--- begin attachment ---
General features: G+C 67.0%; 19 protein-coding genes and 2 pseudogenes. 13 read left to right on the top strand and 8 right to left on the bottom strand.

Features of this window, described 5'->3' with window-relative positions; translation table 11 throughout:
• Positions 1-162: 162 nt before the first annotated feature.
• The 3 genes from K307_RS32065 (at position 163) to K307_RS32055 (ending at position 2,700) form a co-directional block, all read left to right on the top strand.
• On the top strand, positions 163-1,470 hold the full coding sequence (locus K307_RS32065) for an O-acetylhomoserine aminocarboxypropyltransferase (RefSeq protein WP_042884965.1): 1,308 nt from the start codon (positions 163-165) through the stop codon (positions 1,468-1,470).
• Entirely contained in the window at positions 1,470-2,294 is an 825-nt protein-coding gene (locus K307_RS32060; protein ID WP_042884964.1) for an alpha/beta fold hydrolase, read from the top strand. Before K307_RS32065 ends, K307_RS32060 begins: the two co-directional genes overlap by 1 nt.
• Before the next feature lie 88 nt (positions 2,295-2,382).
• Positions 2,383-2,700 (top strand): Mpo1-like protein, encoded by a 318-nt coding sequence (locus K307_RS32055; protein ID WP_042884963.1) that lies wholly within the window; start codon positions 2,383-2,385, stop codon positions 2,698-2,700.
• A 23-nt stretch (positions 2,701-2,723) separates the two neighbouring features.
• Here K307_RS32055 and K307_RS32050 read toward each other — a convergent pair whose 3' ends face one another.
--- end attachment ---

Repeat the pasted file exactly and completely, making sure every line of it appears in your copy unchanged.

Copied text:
General features: G+C 67.0%; 19 protein-coding genes and 2 pseudogenes. 13 read left to right on the top strand and 8 right to left on the bottom strand.

Features of this window, described 5'->3' with window-relative positions; translation table 11 throughout:
• Positions 1-162: 162 nt before the first annotated feature.
• The 3 genes from K307_RS32065 (at position 163) to K307_RS32055 (ending at position 2,700) form a co-directional block, all read left to right on the top strand.
• On the top strand, positions 163-1,470 hold the full coding sequence (locus K307_RS32065) for an O-acetylhomoserine aminocarboxypropyltransferase (RefSeq protein WP_042884965.1): 1,308 nt from the start codon (positions 163-165) through the stop codon (positions 1,468-1,470).
• Entirely contained in the window at positions 1,470-2,294 is an 825-nt protein-coding gene (locus K307_RS32060; protein ID WP_042884964.1) for an alpha/beta fold hydrolase, read from the top strand. Before K307_RS32065 ends, K307_RS32060 begins: the two co-directional genes overlap by 1 nt.
• Before the next feature lie 88 nt (positions 2,295-2,382).
• Positions 2,383-2,700 (top strand): Mpo1-like protein, encoded by a 318-nt coding sequence (locus K307_RS32055; protein ID WP_042884963.1) that lies wholly within the window; start codon positions 2,383-2,385, stop codon positions 2,698-2,700.
• A 23-nt stretch (positions 2,701-2,723) separates the two neighbouring features.
• Here K307_RS32055 and K307_RS32050 read toward each other — a convergent pair whose 3' ends face one another.